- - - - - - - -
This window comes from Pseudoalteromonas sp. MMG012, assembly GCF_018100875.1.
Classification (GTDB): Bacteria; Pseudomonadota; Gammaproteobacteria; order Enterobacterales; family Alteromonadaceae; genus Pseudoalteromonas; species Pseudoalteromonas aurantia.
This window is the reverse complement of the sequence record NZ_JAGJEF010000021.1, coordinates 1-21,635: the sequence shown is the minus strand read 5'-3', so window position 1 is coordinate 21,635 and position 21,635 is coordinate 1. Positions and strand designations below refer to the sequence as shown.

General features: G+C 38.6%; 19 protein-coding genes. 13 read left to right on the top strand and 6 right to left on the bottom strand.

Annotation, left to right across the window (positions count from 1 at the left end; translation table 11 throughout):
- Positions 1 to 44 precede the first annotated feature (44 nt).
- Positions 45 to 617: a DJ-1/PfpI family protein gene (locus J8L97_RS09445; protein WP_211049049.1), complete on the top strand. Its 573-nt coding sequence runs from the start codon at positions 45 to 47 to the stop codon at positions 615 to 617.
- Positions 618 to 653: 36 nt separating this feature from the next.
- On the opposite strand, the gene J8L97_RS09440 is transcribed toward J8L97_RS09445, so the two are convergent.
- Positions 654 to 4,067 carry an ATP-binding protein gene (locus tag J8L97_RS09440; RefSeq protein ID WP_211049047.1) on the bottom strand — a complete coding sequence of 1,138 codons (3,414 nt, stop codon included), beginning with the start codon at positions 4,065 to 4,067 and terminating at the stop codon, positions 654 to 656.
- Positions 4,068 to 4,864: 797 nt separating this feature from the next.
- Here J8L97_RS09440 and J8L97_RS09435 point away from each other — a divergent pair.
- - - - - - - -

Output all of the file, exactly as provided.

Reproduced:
This window comes from Pseudoalteromonas sp. MMG012, assembly GCF_018100875.1.
Classification (GTDB): Bacteria; Pseudomonadota; Gammaproteobacteria; order Enterobacterales; family Alteromonadaceae; genus Pseudoalteromonas; species Pseudoalteromonas aurantia.
This window is the reverse complement of the sequence record NZ_JAGJEF010000021.1, coordinates 1-21,635: the sequence shown is the minus strand read 5'-3', so window position 1 is coordinate 21,635 and position 21,635 is coordinate 1. Positions and strand designations below refer to the sequence as shown.

General features: G+C 38.6%; 19 protein-coding genes. 13 read left to right on the top strand and 6 right to left on the bottom strand.

Annotation, left to right across the window (positions count from 1 at the left end; translation table 11 throughout):
- Positions 1 to 44 precede the first annotated feature (44 nt).
- Positions 45 to 617: a DJ-1/PfpI family protein gene (locus J8L97_RS09445; protein WP_211049049.1), complete on the top strand. Its 573-nt coding sequence runs from the start codon at positions 45 to 47 to the stop codon at positions 615 to 617.
- Positions 618 to 653: 36 nt separating this feature from the next.
- On the opposite strand, the gene J8L97_RS09440 is transcribed toward J8L97_RS09445, so the two are convergent.
- Positions 654 to 4,067 carry an ATP-binding protein gene (locus tag J8L97_RS09440; RefSeq protein ID WP_211049047.1) on the bottom strand — a complete coding sequence of 1,138 codons (3,414 nt, stop codon included), beginning with the start codon at positions 4,065 to 4,067 and terminating at the stop codon, positions 654 to 656.
- Positions 4,068 to 4,864: 797 nt separating this feature from the next.
- Here J8L97_RS09440 and J8L97_RS09435 point away from each other — a divergent pair.